Yet, membrane proteins are naturally embedded in lipid bilayers. To access the function and structure of membrane proteins in lipid bilayer, nanodisc was introduced by Sligar (Denisov and Sligar, 2016) (see Figure 4A). When a membrane protein is hosted in lipid bilayer encased by a scaffold protein that constitutes the nanodisc, it would allow the membrane protein in close-to-native environment to be characterized by NMR (Nasr et al., 2017) or visualized by cryo-EM (Flores et al., 2020) (Figure 4B, adopted from Figure 1 in Flores et al., 2020). Remarkably, as the resolution of cryo-EM imaging passes 2 Å, the protein-lipid interactions become visible (Flores et al., 2020) (Figure 4C, adopted from Figure 3 in Flores et al., 2020), demonstrating the possibility of seeing how lipids would participate in modulating the structure-function relationship of a membrane protein.

FIGURE 4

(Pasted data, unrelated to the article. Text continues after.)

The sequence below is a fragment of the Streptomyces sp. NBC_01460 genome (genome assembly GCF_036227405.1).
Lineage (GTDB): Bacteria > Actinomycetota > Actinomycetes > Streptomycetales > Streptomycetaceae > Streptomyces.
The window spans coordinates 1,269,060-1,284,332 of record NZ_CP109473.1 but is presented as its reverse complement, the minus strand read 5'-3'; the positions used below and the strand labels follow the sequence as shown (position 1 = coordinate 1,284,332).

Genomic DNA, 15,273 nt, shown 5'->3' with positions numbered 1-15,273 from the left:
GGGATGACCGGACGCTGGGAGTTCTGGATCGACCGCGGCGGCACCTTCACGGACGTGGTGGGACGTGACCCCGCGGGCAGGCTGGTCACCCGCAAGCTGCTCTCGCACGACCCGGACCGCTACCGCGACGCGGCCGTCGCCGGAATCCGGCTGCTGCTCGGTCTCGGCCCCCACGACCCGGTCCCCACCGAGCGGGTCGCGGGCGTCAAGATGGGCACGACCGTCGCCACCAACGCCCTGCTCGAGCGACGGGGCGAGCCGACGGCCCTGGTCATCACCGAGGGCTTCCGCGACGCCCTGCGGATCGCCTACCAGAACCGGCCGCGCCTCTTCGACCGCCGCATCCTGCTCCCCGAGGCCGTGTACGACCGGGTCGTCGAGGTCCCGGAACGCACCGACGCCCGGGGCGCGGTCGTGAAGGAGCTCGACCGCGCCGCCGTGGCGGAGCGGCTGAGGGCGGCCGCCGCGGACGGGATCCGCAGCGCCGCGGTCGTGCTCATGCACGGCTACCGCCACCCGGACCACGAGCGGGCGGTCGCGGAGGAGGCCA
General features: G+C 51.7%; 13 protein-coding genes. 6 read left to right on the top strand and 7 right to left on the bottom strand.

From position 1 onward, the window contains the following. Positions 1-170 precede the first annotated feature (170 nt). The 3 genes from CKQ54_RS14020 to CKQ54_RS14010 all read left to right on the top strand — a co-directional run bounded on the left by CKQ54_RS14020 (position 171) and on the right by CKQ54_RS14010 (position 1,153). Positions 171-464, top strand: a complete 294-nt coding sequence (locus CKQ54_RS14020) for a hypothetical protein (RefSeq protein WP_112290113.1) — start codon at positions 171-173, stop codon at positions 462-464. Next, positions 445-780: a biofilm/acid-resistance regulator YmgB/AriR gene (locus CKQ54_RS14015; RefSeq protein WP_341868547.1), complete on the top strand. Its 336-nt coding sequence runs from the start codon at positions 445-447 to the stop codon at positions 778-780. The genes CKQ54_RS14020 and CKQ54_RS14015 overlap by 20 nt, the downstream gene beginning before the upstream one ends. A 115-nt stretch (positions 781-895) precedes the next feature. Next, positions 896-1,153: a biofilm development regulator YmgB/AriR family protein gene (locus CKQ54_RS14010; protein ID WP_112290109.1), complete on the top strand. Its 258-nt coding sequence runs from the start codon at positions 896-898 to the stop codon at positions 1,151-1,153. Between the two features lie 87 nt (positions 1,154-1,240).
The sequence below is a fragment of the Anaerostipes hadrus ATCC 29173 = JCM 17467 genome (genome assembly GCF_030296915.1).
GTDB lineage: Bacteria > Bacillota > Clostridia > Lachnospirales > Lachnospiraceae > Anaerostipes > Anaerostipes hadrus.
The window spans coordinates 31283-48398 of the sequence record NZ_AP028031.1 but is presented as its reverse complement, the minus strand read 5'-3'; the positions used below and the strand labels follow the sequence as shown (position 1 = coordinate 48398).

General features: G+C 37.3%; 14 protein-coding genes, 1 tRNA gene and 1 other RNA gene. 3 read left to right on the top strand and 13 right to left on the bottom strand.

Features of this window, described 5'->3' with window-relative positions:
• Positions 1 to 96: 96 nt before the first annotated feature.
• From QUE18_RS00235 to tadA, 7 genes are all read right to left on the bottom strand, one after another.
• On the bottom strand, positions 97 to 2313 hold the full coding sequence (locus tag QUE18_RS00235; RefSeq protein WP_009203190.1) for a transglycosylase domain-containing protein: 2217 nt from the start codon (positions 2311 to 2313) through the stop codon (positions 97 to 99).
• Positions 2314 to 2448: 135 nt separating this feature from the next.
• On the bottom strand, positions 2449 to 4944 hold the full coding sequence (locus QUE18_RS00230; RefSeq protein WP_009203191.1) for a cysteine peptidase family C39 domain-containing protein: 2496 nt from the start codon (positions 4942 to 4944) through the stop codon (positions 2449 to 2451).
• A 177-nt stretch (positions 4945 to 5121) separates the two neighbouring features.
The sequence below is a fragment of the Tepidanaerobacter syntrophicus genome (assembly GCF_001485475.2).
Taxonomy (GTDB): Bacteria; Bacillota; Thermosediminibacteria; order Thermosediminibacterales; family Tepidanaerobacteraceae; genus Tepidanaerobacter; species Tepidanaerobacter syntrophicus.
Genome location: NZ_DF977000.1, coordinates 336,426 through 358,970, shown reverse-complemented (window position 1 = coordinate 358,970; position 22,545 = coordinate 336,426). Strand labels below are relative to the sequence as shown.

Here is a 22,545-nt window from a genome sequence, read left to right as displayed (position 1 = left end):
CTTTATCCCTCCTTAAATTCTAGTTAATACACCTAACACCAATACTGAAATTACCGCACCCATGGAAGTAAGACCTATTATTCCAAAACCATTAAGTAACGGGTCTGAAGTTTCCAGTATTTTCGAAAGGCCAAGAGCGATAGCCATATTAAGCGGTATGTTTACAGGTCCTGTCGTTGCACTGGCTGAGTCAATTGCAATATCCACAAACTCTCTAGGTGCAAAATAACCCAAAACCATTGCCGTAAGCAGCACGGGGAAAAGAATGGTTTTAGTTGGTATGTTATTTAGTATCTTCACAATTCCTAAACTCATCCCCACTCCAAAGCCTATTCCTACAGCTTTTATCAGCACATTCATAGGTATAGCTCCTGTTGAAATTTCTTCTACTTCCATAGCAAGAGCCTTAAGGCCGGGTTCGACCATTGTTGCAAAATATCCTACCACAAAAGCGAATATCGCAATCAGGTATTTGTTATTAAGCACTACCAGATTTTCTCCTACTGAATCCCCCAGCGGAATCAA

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FIGURE 4. Nanodisc system facilitates cryo-EM analyses of membrane proteins in native environment. (A) Reconstitution of a nanodisc-membrane protein complex: lipids enclosed by membrane scaffold proteins (MSP) to form a nanodisc are assembled with a membrane protein to form a nanodisc-membrane protein complex. (This figure is made by modifying nanodisc cartoons available from BioRender with permission under a purchased license.) (B) Cryo-EM structure of a connexin protein in nanodisc. (C) Revelation of lipid-protein interactions (B and C) are adopted from Figures 1, 3 in Denisov and Sligar (2016) with permission from Creative Commons license).